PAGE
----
Putting On a Race
This is a document that has been used at MIT for the past few years to put on races. It isn't the only way, but it's a good start.
East Coast Collegiate racing seems to suffer from the problem that not enough schools have traditions of putting on a race every year. The result is that very few racers on collegiate teams have ever been involved with race promotion. So, lots of people want to put on collegiate races but don't know how, and they either don't do it, or worse, they announce that they will promote a race and then cancel at the last minute.
So here is my list of the steps you need to take in order to promote a collegiate race weekend. What follows is a timeline/ checklist for all the things you need to deal with, a sample budget, and finally, a list of hints for where and how to get things you will need.
One thought before I start - I would encourage everyone who is considering promoting an event to think about promoting a whole weekend of races, instead just a one day race. The reason I suggest that is that once you have gone to all the trouble of securing police permission, officials, haybales, ambulance support, and all that for one race, it's really no extra trouble to do additional races. Also, your profits go up if you do more races because some of your expenses are fixed costs (like race numbers, for instance) which don't change if you promote two or three races. Also - things like time trials and hill climbs cost almost nothing to promote. They are pure profit. Of course, no one is going to show up for a time trial unless you also offer then a road race and a criterium, but that's bike racing.
I will be happy to serve as an email consultant for any teams who need advice putting on races for the first time. The address is
Three months or more before the event:Make sure you know what is involved and that your club is up to the task! Choose courses and preferred dates. Start the process of obtaining permission to hold a race. This includes:
- ECCC representative
- To get a spot on the ECCC schedule.
- USCF permit
- This needs to go to your ECCC representative and to your district representative.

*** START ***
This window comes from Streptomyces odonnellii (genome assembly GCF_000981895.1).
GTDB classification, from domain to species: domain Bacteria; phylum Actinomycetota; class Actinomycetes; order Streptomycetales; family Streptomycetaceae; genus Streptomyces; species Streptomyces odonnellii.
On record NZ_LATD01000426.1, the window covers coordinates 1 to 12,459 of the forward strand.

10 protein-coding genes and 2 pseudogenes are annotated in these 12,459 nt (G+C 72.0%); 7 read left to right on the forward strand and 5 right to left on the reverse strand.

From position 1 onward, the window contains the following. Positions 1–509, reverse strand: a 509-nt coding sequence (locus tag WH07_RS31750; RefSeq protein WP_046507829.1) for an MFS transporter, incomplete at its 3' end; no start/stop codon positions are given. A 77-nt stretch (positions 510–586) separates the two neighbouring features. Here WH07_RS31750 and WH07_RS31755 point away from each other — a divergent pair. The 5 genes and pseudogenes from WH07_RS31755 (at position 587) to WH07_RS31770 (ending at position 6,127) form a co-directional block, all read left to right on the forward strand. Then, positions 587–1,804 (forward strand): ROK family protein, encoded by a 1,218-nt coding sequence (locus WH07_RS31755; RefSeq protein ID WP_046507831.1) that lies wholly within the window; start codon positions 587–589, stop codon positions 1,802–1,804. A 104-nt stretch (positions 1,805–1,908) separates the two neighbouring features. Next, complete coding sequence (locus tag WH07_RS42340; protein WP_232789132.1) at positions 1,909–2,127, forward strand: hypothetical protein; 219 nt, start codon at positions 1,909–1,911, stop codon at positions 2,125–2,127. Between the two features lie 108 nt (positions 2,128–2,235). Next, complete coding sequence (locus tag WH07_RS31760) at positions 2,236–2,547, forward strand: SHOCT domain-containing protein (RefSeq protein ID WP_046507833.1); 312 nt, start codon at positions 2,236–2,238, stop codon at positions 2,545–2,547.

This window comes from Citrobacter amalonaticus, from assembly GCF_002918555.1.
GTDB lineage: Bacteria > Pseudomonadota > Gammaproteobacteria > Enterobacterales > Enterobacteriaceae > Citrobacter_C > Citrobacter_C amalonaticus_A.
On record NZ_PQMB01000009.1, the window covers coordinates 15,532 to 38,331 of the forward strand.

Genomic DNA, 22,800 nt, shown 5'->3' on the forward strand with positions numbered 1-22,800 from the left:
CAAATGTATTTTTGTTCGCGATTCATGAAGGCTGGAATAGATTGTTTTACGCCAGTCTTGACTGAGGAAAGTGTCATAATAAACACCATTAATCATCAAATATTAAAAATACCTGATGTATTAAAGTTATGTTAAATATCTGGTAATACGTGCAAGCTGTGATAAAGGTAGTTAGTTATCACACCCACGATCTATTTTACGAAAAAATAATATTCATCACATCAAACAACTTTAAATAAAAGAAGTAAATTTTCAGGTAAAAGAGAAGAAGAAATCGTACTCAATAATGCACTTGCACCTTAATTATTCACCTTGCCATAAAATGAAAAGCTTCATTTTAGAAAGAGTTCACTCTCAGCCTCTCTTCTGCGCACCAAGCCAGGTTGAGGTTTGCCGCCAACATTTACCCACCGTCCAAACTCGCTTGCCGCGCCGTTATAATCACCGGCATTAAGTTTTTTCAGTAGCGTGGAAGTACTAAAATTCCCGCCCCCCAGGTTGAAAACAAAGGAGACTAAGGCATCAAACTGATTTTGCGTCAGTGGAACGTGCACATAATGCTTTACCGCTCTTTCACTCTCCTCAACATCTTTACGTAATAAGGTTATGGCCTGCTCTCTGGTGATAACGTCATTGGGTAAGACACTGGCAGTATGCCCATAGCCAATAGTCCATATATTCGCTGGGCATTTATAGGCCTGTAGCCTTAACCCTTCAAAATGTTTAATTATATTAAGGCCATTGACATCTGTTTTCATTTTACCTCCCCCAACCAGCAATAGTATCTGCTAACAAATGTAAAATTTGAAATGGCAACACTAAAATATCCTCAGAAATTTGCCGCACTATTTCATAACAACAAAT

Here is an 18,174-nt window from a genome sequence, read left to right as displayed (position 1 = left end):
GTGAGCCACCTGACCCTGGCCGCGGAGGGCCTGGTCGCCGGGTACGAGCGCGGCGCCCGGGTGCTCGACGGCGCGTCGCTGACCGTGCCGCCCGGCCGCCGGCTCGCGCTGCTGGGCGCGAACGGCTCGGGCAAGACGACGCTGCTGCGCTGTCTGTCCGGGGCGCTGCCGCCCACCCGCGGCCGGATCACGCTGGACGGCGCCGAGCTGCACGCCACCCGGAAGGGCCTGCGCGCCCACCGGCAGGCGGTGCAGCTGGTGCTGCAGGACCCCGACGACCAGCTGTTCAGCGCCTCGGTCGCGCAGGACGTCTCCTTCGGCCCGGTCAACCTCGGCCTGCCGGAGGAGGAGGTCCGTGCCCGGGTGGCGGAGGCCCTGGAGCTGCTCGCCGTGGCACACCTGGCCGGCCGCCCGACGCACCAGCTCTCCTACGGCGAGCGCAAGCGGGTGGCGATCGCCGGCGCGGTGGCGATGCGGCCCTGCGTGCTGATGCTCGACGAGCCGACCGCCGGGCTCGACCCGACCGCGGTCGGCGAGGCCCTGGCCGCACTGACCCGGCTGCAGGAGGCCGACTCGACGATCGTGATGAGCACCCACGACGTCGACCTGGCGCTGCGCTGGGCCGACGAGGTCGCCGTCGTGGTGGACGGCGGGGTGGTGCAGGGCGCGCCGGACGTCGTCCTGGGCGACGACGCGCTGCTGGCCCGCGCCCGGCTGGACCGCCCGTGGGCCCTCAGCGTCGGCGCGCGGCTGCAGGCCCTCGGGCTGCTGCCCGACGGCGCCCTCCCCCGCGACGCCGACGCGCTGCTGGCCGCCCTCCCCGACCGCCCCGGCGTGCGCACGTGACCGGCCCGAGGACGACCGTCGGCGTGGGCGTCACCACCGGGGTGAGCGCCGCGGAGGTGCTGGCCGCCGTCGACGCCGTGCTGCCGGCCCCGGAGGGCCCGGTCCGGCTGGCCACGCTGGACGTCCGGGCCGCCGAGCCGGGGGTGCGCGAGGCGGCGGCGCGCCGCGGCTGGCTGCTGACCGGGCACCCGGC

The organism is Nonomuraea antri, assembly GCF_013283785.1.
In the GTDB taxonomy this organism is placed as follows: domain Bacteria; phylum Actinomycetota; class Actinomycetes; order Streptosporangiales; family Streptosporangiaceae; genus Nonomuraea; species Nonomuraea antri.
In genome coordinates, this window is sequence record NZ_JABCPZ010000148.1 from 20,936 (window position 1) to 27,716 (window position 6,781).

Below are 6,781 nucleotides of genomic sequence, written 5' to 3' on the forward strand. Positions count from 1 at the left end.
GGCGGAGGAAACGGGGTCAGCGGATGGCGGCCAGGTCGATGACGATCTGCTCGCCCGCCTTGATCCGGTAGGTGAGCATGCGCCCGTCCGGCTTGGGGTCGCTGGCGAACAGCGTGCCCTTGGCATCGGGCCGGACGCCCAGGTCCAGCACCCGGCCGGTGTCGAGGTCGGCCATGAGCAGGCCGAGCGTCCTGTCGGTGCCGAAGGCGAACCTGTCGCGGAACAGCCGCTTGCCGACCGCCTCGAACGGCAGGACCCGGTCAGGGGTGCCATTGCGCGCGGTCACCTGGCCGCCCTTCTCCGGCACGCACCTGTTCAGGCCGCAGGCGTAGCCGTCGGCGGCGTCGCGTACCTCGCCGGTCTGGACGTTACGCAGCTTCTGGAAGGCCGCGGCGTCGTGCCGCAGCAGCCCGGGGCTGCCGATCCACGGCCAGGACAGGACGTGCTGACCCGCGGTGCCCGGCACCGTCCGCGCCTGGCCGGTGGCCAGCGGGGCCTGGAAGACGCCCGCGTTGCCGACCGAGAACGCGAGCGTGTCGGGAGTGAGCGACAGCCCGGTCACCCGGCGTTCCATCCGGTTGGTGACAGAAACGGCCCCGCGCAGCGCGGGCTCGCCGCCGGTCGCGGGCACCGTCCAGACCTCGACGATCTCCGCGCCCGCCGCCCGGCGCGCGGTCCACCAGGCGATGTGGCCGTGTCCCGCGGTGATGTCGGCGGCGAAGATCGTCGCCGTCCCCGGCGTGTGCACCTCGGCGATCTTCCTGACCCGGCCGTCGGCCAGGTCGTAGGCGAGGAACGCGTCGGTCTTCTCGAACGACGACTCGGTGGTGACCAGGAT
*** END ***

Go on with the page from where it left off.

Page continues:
- Local police
- Permit application to any police dept whose roads you will use. If you do a campus criterium, you may need permission from both campus police and city police.
- Campus Events and Services
- If you do a campus criterium (This is important! Do it early or you may get hosed!)
- Local Business Community
- If you do a criterium or a road race in an industrial park
At least one month before the event:
- Make sure all your permits have been approved and that you know how many police officers your races will be assigned. Be sure your budget can handle it!
- Get USCF officials through your local district representative.
- Make a race flyer and send it to all the schools/clubs.
In the last month:
- Don't even think about cancelling. You should have done that a long time ago.
- Stay in touch with all police departments.
- Stay in touch with all campus bureaucracy.
- Maintain a folder with permits that you will bring to the race.
- Obtain permission to use bathrooms or locker rooms.
- Obtain permission to use parking facilities.
- Make sure you have access to power if you need it.
- Make sure you have permission to tow cars parked in your way.
- Get medical support (see the hints).
- Announcer and sound system (optional, but really classy).
- Finish camera (see hints).
- Ask a local bike shop to provide a mechanic for neutral support for a criterium.
- Get medals made.
- Notify residents or businesses who will be inconvenienced by the races.
- Make a campus flyer and post it to advertise the race.
- Inform the campus newspaper (write the article yourself if necessary).
- Explore other ways of on campus advertising.
In the last few days before the race:
- Post notices on cars that are in your way or make sure the cops will do it.
- Inform residents again (they always forget).
- Have a meeting for race marshalls to tell them what their job is.
- Make every team member bring friends to the marshalls' meeting!
Things You Will Need at the RaceSee the hints below for most of them.